enforcement of orders and decrees
When a divorce decree or order in a paternity case is finalized by the court, it often contains specific orders to one or both of the parties. Examples of these orders are:
Payment of child support or spousal maintenance
Requiring the parties to sign documents to sell real property within a certain period of time
Requiring the delivery of furniture, photographs, memorabilia or other personal property
Ordering the parties to share parenting time
Payment of certain debts
Transfer of an asset, such as a bank account, to the other party
Division of retirement accounts
Too often, one of the parties will not obey the terms of all or a part of the Decree of Dissolution or Order of the court, which can cause numerous problems. It is frustrating when the other party won’t follow the agreement that you worked so hard to negotiate. In some cases, the other party refuses to follow the Court Order that the judge entered because they are still mad about the outcome of the trial.
Parents are not allowed to stop paying support because the other parent has not allowed them to visit with the child. Similarly, a parent cannot withhold parenting time and access rights because the other parent is in arrears on child support.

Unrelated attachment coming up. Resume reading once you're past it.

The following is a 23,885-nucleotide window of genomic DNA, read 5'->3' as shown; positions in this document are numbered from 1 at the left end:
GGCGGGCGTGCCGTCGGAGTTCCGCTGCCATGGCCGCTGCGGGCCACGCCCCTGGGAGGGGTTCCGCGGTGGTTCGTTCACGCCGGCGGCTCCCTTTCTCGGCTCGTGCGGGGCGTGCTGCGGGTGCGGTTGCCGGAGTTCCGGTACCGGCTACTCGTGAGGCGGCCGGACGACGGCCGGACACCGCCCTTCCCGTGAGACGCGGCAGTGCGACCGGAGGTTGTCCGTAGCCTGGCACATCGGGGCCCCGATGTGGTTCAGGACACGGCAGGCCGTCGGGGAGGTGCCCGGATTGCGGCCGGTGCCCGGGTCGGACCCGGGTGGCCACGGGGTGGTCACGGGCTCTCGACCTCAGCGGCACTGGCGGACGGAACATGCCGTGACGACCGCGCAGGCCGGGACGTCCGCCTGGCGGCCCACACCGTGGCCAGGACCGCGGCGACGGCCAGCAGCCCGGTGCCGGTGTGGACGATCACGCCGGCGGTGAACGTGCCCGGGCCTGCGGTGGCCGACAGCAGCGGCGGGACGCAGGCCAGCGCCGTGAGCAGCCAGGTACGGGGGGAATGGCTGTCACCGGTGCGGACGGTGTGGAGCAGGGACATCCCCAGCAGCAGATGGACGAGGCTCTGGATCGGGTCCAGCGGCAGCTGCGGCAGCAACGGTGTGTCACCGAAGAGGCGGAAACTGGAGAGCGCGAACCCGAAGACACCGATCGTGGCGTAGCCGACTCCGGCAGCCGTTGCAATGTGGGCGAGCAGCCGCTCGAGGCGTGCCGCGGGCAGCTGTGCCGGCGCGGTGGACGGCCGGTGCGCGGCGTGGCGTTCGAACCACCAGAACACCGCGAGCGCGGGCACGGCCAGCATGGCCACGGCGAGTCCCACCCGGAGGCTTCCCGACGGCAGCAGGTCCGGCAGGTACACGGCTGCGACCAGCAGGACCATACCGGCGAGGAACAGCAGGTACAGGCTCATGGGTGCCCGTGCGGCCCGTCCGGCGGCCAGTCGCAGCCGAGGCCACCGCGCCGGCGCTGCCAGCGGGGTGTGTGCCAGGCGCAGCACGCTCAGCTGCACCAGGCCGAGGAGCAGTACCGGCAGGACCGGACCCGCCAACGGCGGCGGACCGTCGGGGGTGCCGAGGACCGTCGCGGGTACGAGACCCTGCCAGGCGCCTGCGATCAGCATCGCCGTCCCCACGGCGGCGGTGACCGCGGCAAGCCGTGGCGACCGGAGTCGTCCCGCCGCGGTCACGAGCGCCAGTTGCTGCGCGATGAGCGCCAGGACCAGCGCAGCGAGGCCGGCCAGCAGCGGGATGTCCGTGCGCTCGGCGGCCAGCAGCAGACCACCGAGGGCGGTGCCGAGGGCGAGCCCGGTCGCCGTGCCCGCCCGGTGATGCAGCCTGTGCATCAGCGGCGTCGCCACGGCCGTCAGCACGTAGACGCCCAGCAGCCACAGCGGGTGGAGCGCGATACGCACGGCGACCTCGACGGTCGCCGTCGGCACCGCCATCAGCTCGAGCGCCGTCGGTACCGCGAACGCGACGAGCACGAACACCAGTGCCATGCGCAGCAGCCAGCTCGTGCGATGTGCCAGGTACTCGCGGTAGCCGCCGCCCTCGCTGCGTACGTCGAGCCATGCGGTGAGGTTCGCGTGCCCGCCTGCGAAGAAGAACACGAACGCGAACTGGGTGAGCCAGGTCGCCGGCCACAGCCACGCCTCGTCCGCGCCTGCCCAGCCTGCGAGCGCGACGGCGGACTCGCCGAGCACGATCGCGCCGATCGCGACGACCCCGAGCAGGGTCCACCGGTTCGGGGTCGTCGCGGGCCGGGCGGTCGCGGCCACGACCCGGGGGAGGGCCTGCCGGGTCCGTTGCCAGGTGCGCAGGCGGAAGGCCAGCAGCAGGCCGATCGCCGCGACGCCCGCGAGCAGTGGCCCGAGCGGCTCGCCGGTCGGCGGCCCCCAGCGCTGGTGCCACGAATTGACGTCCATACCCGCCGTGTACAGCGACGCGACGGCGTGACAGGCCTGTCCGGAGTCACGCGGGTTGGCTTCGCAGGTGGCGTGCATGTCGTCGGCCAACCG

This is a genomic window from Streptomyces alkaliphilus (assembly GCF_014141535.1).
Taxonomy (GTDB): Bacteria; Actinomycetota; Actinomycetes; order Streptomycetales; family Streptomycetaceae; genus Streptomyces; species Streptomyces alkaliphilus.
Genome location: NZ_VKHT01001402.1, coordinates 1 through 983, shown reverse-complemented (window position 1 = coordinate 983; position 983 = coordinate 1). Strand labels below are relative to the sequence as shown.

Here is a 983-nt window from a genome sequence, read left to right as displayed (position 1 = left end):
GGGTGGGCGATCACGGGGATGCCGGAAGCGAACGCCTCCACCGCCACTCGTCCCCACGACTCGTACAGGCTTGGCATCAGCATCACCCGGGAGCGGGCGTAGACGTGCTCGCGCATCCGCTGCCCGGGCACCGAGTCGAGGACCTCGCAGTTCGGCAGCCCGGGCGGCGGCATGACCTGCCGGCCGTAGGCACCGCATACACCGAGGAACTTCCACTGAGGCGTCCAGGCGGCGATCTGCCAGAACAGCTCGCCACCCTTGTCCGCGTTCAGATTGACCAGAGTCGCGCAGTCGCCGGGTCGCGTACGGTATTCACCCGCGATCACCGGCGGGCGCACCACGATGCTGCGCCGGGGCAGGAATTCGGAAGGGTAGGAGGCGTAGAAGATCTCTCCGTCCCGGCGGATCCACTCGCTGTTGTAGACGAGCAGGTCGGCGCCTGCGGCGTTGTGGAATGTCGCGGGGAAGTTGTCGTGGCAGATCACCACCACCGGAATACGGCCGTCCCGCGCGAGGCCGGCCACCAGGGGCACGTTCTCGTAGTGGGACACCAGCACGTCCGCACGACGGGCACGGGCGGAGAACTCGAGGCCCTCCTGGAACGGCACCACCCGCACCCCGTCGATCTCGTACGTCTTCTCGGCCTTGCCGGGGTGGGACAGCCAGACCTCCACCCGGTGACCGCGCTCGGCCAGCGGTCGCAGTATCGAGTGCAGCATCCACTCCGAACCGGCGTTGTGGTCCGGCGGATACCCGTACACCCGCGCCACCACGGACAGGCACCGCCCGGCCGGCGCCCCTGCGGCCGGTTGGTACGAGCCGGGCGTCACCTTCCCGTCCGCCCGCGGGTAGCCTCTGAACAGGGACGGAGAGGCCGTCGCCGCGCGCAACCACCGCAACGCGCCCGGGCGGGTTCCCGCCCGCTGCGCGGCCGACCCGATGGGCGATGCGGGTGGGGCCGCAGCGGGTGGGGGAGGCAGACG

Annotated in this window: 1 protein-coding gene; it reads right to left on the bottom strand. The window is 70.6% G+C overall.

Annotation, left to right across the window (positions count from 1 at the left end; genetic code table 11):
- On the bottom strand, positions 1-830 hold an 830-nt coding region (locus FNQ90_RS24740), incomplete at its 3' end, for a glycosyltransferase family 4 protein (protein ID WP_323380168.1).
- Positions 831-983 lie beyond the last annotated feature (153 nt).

The penalties to the offending party for these transgressions can be severe depending on the harm to the other party, but oftentimes the party who is being harmed needs to file a motion for enforcement in order to call the court’s attention to the situation. The party who is in contempt of the court order must be aware that the order exists.
An enforcement proceeding should be brought with the help of an experienced attorney. Each case is slightly different and no two cases will have identical penalties, however, one of the common penalties requires the offending party to pay the legal fees of the other. The judge can also order sanctions against the offending party. The court can take extreme measures to force compliance in certain circumstances. It is important for those who are facing challenges in getting their former spouse or partner to obey family law court orders to contact an attorney for assistance.
It is never a good idea to try to resolve these issues directly with your former spouse or partner because any agreement you make directly with them cannot be enforced by the courts. An experienced attorney will file a Motion to Enforce and/or request an Order to Show Cause asking the judge to hold the other party in contempt. Unfortunately, I help clients with this situation all too frequently. If you need help with an enforcement issue, please call my office to schedule an appointment.